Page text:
Even before the first page of the first chapter of this debut novel, there’s a sense that this story has already started. The back cover introduces the cast of characters, including a pyromaniac wombat and a bartending kangaroo. Inside, the author information lists a string of Howard L Anderson’s previous occupations, covering his time with a helicopter battalion in Vietnam and as legal counsel for the New Mexico Organized Crime Commission. The dedication follows, with thanks not to a beloved family member or friend, but to a mysterious scarred Australian soldier vaguely remembered from a bar in Sydney.
Anderson took a trip with the nameless soldier and got lost on the New South Wales rail network. When the novel opens, the hero, Albert the platypus, is following the train tracks north from Adelaide. He has escaped from the zoo, and is searching for a mythical utopia in the desert where ‘Old Australia’ still exists. Along the way, he meets Jack the Wombat, and before long he’s wearing clothes, throwing his first punch, drinking his first beer, spending money and gambling. Soon after, his little duck-billed face fills wanted posters, accusing him of killing the bar-owning kangaroo, burning down a town and ‘selling guns to non-marsupials’.
Albert is on the run, but is distracted from his search for Old Australia by advertisements for the Gates of Hell. There, he is robbed by a wallaby, named Bertram, and his crazy possum assistant, Theodore. Albert is rescued by the sudden, and convenient, appearance of an American immigrant raccoon, called TJ. After their escape, Albert could continue his search for the tranquility of Old Australia, but for some reason – perhaps purely to keep the story alive – he decides instead to follow TJ back to the Gates of Hell to attack Bertram and Theodore once more.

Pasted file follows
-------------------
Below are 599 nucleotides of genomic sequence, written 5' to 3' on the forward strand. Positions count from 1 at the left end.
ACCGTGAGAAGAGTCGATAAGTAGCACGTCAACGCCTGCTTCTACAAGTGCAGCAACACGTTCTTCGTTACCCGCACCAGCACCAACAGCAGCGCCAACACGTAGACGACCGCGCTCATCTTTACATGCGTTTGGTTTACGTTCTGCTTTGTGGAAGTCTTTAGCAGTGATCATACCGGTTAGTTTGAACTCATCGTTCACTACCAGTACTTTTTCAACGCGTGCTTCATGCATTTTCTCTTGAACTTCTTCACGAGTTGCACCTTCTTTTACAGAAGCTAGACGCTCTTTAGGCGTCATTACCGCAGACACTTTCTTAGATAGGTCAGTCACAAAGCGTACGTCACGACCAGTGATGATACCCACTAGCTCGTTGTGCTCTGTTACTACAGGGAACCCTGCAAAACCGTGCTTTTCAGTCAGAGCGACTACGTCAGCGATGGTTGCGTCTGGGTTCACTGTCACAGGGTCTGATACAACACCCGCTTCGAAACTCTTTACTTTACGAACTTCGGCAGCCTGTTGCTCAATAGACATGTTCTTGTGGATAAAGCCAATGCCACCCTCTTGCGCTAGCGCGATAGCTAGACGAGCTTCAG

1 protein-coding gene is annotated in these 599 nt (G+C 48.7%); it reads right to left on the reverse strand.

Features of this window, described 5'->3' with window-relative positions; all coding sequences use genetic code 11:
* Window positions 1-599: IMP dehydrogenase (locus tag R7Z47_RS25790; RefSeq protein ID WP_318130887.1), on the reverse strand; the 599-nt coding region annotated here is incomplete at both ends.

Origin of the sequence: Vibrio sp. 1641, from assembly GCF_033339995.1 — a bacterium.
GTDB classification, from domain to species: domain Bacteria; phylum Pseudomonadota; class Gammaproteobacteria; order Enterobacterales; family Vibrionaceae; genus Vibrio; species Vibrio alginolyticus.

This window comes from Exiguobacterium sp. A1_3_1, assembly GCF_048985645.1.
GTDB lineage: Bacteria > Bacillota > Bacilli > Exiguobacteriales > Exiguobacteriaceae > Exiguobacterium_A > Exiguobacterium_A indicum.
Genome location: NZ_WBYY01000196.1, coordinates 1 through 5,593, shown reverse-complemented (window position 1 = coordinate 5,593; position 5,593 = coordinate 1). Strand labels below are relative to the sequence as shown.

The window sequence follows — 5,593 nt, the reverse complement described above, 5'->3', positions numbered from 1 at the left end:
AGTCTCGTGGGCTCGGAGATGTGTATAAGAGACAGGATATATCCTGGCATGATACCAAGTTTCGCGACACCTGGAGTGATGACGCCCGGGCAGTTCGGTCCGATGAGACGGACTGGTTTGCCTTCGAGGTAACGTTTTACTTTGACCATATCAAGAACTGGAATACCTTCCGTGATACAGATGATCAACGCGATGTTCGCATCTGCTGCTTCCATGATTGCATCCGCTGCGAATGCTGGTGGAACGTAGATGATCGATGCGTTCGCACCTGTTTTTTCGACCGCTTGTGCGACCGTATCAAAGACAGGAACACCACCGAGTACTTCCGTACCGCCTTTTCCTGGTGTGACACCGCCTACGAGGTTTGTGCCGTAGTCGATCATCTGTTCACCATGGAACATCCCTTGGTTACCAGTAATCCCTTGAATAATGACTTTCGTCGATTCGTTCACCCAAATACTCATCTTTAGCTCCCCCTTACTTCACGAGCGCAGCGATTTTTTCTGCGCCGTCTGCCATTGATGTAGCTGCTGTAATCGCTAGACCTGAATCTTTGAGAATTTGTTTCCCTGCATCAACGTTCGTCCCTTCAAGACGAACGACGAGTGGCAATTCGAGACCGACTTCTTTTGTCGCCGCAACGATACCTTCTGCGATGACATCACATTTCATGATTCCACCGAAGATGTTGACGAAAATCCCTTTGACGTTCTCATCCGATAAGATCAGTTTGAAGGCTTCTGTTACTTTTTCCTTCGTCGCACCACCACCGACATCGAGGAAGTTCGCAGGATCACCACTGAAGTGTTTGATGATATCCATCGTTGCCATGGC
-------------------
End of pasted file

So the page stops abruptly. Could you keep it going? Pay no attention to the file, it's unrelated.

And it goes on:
This decision leads, obviously, to more troublesome encounters that inevitably end in more lucky, last-minute interventions. While Albert escapes unscathed, his new-found guardian animals invariably end up either injured or incarcerated, requiring reciprocal rescue missions. But Albert’s heroics are, for the most part, as passive as the rest of his actions. He does put his poisonous platypus leg spurs to deadly effect on one occasion, but it’s usually the convenient recurrence of incidental characters who end up saving his friends, and the day. Even at the final battle, a mission contrived by Bertram to capture the outlaw platypus, Albert is content to take cover in the gun smoke while his allies are slaughtered.
But this is a fable, and as such, it carries a message. It’s probably something to do with friendship, and maybe fame. But it could also be a tale of caution. Do as Albert did, perhaps; when your best friend is in mortal danger, build a camp and wait five days while you let an old cripple look for him instead. There is also some allusion to history being in the hands of those who write it, but the solution offered seems to be to kill the writer rather than destroy the writing.
I kept reading, not because I was desperate to find out what would happen to Albert, but because, after all that early promise, I was hoping for some kind of Life of Pi ending. It didn’t come. Sadly, the upshot is that, with all his friends either dead or maimed for life, Albert can finally go on his merry way to find that Old Australia he sought so badly in those first few pages.
Any Cop?: Anderson has that deceptively simple style of writing, but it’s more Peter Rabbit than The Old Man and the Sea. The carefully constructed sentences and paragraphs certainly make Albert of Adelaide an easy read, but if it’s a logical plot you want then you’d better stick with Peter Rabbit. Even Hemingway’s plots are more coherent.